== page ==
“He often encouraged us to find passions outside of the law, to learn how to win and lose graciously, to develop friendships in law school that we maintain throughout our lives, and to remember why we went to law school in the first place,” Henry said. “You could tell it meant something to him to be in a classroom full of young legal minds, and hopefully give back to the future of the legal profession.”

While pundits across the country parse Neil Gorsuch’s record of jurisprudence from his decade on the federal bench, professors and students at the University of Colorado Law School are praising the man they say is decent, fair and highly intelligent — even if they don’t agree with his political viewpoints.

Gorsuch, nominated by President Donald Trump to serve on the U.S. Supreme Court, has taught as a visiting professor at the Boulder, Colorado, law school since 2008, two years after he was named to the U.S. Court of Appeals for the Tenth Circuit, in Denver. (He lives just outside of Boulder — for now). He has taught legal ethics and professionalism, antitrust law and federal courts, typically handling one course a semester.

“Judge Gorsuch was, and is, extremely well-regarded by our students,” said Colorado law professor Frederic Bloom. ”He taught challenging classes in an unapologetically demanding way — and students liked it. His smarts, his talent, his affability, and his analytical rigor always shined through.”

What also stood out was his ban of laptops in the classroom. He forbade students in his legal ethics class from using computers — an unusual move within law schools, where laptops are ubiquitous.

The computer exile was intended to eliminate distractions, boost engagement, and prompt students to listen carefully to each other, according to Jordan Henry, a second-year Colorado law student who took Gorsuch’s course last semester. And it was so effective that Henry voluntarily stopped using her laptop on several other classes.

“When you close the computers and get rid of distractions in class, you respond to each other and bring up counterpoints,” she said. “It makes for a true discussion and a much more engaged class — and frankly a more interesting class.”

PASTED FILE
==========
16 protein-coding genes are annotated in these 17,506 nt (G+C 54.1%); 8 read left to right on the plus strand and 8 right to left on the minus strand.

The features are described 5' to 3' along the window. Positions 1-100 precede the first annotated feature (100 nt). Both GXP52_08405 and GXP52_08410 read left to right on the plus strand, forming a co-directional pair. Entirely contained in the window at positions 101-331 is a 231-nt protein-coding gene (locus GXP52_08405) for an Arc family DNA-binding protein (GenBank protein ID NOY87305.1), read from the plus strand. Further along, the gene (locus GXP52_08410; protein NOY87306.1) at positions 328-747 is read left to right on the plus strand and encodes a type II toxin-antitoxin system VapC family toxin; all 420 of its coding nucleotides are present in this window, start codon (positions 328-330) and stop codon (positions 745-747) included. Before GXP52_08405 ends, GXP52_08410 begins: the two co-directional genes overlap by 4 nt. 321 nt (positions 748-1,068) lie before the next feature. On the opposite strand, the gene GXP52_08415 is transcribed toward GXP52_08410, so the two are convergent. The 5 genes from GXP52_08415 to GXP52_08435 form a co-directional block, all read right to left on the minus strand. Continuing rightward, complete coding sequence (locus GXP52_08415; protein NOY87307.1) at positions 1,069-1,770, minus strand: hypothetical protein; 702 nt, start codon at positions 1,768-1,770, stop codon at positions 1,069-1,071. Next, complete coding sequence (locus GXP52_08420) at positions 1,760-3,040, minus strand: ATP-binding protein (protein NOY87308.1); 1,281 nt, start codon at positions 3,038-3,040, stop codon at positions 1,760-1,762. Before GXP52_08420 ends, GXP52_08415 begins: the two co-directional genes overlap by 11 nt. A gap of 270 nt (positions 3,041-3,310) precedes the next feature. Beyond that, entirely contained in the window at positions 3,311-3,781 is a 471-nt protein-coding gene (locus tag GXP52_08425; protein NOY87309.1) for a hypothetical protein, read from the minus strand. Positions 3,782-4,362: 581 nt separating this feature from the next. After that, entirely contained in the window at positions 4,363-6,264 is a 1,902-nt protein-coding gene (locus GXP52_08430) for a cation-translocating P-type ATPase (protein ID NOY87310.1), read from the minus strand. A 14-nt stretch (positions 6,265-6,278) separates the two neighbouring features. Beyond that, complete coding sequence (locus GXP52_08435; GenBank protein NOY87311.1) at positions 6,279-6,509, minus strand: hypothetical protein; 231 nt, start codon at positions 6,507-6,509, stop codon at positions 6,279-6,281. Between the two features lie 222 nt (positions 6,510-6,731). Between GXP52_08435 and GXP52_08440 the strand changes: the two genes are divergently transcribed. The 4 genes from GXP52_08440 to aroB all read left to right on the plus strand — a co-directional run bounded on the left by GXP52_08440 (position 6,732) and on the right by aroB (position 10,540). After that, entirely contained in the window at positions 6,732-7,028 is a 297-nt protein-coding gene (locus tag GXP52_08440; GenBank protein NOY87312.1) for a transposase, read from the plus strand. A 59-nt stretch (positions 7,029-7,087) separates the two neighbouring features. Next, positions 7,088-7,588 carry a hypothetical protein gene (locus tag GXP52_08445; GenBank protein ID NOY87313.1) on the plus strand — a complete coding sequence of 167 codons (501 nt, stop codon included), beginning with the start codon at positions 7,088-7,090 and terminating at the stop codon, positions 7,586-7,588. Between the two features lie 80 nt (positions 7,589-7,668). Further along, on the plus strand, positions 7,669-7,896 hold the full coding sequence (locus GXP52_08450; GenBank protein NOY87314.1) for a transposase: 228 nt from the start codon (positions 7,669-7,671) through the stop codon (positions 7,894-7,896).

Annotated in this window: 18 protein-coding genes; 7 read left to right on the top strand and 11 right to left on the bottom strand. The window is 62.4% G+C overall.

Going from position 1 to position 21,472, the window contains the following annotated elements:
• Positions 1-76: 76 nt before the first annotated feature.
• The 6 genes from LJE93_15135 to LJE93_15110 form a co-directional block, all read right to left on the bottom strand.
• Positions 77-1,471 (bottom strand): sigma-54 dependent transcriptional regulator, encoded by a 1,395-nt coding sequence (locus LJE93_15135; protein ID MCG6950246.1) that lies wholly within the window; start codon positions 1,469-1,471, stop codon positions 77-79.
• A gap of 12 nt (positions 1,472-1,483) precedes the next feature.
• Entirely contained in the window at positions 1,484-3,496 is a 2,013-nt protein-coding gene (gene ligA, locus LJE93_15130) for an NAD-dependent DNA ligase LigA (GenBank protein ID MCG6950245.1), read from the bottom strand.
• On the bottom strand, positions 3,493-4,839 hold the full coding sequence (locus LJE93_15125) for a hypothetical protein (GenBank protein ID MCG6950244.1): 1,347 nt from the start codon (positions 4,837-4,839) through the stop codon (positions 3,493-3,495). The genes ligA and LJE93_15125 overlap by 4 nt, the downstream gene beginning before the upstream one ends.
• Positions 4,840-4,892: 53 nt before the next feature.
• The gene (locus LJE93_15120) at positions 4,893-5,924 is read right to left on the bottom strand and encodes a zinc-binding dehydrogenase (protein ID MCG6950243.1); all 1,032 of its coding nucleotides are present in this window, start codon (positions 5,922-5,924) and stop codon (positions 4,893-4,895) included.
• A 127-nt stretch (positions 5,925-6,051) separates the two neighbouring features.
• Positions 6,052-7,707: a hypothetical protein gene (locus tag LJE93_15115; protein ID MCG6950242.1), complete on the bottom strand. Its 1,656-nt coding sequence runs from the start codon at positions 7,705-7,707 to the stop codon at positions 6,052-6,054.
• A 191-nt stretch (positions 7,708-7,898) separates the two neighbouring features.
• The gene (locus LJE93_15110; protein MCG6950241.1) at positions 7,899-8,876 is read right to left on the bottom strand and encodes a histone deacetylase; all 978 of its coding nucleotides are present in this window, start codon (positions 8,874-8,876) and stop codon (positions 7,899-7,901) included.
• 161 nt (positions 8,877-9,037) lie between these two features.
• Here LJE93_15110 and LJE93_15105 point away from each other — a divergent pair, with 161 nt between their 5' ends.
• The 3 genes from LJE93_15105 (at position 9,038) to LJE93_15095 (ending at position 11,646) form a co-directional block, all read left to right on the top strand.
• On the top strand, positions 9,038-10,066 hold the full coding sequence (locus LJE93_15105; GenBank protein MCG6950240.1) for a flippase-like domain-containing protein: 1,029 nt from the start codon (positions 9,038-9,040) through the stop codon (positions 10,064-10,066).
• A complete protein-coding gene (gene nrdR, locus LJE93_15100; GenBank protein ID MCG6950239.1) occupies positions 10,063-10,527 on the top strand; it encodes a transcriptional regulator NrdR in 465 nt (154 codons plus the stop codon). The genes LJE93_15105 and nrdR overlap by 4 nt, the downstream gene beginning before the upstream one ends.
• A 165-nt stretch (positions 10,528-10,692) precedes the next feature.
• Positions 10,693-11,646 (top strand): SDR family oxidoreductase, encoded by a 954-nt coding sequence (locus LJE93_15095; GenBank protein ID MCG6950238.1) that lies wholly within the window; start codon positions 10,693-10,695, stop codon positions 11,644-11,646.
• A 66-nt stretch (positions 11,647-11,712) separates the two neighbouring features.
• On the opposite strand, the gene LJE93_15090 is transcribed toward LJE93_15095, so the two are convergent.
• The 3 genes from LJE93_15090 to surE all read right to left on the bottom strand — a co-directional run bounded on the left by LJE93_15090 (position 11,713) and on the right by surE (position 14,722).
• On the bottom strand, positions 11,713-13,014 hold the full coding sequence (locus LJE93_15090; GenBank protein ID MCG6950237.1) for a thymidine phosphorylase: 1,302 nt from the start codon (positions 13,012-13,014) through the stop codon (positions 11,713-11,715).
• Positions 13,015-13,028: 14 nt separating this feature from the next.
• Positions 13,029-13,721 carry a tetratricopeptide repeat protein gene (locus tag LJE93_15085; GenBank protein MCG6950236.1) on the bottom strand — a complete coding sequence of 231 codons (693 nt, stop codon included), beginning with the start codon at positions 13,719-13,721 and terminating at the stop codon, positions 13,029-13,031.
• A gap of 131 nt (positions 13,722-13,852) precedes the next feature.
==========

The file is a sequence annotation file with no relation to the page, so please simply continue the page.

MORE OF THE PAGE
Henry, who describes herself as very liberal and spent the past weekend at an airport representing those affected by Trump’s travel ban, said she always felt comfortable expressing her views in class, despite Gorsuch’s conservative bent.

“Obviously he’s a very public figure,” she said. “We knew his beliefs — what he feels about a lot of issues. But as a professor he distanced himself from that and argued all sides. If you didn’t know him, you wouldn’t know what he believes from his presentations in class. He encouraged us to speak our minds.”

Gorsuch was teaching antitrust law this semester, but was replaced by another professor amid his nomination, said school spokeswoman Keri Ungemah.

Students and recent Colorado Law graduates applauded his nomination. Savannah Schaefer, who graduated from Colorado Law last year, told the Denver Post that Gorsuch is a “phenomenal guy and just brilliant.”

University of Colorado Boulder chancellor Philip DiStefano publicly congratulated Gorsuch on his nomination Jan. 31. “His time spent teaching, advising, and mentoring our students has been invaluable to our campus,” DiStefano said in a prepared statement. “He has embodied our goals at CU Boulder for ensuring student success and developing tomorrow’s leaders.”

Gorsuch completed his Juris Doctor at Harvard Law School in 1991, but he has family ties to Colorado Law. His parents, David Gorsuch and Anne Gorsuch Burford, both graduated from the Boulder law school in 1964.

He was paid $26,000 by the law school in 2015, according to his financial disclosure from that year, which listed upward of $3 million in assets.

Gorsuch assumed a mentor role with his students, Henry said, and urged them to take on pro bono work.

“He often encouraged us to find passions outside of the law, to learn how to win and lose graciously, to develop friendships in law school that we maintain throughout our lives, and to remember why we went to law school in the first place,” Henry said. “You could tell it meant something to him to be in a classroom full of young legal minds, and hopefully give back to the future of the legal profession.”